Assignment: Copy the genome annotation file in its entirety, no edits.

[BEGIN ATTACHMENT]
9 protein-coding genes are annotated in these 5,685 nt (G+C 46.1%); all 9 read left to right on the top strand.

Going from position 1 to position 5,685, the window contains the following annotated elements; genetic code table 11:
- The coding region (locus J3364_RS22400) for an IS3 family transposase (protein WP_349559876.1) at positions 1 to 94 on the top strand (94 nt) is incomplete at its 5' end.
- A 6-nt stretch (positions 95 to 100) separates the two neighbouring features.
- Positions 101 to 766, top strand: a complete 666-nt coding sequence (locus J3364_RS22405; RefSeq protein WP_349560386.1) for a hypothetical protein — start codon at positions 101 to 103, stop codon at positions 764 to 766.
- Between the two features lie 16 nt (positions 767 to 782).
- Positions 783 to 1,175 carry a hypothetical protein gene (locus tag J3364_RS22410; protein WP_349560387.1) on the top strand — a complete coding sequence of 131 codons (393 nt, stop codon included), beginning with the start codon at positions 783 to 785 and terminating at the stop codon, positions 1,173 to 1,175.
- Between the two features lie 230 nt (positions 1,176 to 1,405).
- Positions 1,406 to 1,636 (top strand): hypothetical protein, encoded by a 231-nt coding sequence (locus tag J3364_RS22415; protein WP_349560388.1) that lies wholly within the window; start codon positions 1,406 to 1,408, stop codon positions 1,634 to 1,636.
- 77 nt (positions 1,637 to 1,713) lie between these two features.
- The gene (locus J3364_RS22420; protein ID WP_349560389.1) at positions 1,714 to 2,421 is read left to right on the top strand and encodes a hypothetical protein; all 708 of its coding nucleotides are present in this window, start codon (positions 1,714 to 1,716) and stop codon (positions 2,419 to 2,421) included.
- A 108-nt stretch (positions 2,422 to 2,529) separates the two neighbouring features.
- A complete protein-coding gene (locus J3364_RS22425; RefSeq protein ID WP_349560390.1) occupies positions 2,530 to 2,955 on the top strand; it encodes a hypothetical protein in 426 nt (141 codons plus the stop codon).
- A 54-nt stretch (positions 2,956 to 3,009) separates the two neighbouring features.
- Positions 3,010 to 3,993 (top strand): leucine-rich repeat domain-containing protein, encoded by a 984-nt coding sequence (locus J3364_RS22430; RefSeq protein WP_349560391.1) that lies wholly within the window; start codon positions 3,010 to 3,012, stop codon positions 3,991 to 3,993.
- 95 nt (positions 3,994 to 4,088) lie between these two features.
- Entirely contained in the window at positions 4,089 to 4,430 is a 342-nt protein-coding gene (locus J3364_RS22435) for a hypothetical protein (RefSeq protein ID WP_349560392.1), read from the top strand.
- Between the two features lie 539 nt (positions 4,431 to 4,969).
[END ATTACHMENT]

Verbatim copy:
9 protein-coding genes are annotated in these 5,685 nt (G+C 46.1%); all 9 read left to right on the top strand.

Going from position 1 to position 5,685, the window contains the following annotated elements; genetic code table 11:
- The coding region (locus J3364_RS22400) for an IS3 family transposase (protein WP_349559876.1) at positions 1 to 94 on the top strand (94 nt) is incomplete at its 5' end.
- A 6-nt stretch (positions 95 to 100) separates the two neighbouring features.
- Positions 101 to 766, top strand: a complete 666-nt coding sequence (locus J3364_RS22405; RefSeq protein WP_349560386.1) for a hypothetical protein — start codon at positions 101 to 103, stop codon at positions 764 to 766.
- Between the two features lie 16 nt (positions 767 to 782).
- Positions 783 to 1,175 carry a hypothetical protein gene (locus tag J3364_RS22410; protein WP_349560387.1) on the top strand — a complete coding sequence of 131 codons (393 nt, stop codon included), beginning with the start codon at positions 783 to 785 and terminating at the stop codon, positions 1,173 to 1,175.
- Between the two features lie 230 nt (positions 1,176 to 1,405).
- Positions 1,406 to 1,636 (top strand): hypothetical protein, encoded by a 231-nt coding sequence (locus tag J3364_RS22415; protein WP_349560388.1) that lies wholly within the window; start codon positions 1,406 to 1,408, stop codon positions 1,634 to 1,636.
- 77 nt (positions 1,637 to 1,713) lie between these two features.
- The gene (locus J3364_RS22420; protein ID WP_349560389.1) at positions 1,714 to 2,421 is read left to right on the top strand and encodes a hypothetical protein; all 708 of its coding nucleotides are present in this window, start codon (positions 1,714 to 1,716) and stop codon (positions 2,419 to 2,421) included.
- A 108-nt stretch (positions 2,422 to 2,529) separates the two neighbouring features.
- A complete protein-coding gene (locus J3364_RS22425; RefSeq protein ID WP_349560390.1) occupies positions 2,530 to 2,955 on the top strand; it encodes a hypothetical protein in 426 nt (141 codons plus the stop codon).
- A 54-nt stretch (positions 2,956 to 3,009) separates the two neighbouring features.
- Positions 3,010 to 3,993 (top strand): leucine-rich repeat domain-containing protein, encoded by a 984-nt coding sequence (locus J3364_RS22430; RefSeq protein WP_349560391.1) that lies wholly within the window; start codon positions 3,010 to 3,012, stop codon positions 3,991 to 3,993.
- 95 nt (positions 3,994 to 4,088) lie between these two features.
- Entirely contained in the window at positions 4,089 to 4,430 is a 342-nt protein-coding gene (locus J3364_RS22435) for a hypothetical protein (RefSeq protein ID WP_349560392.1), read from the top strand.
- Between the two features lie 539 nt (positions 4,431 to 4,969).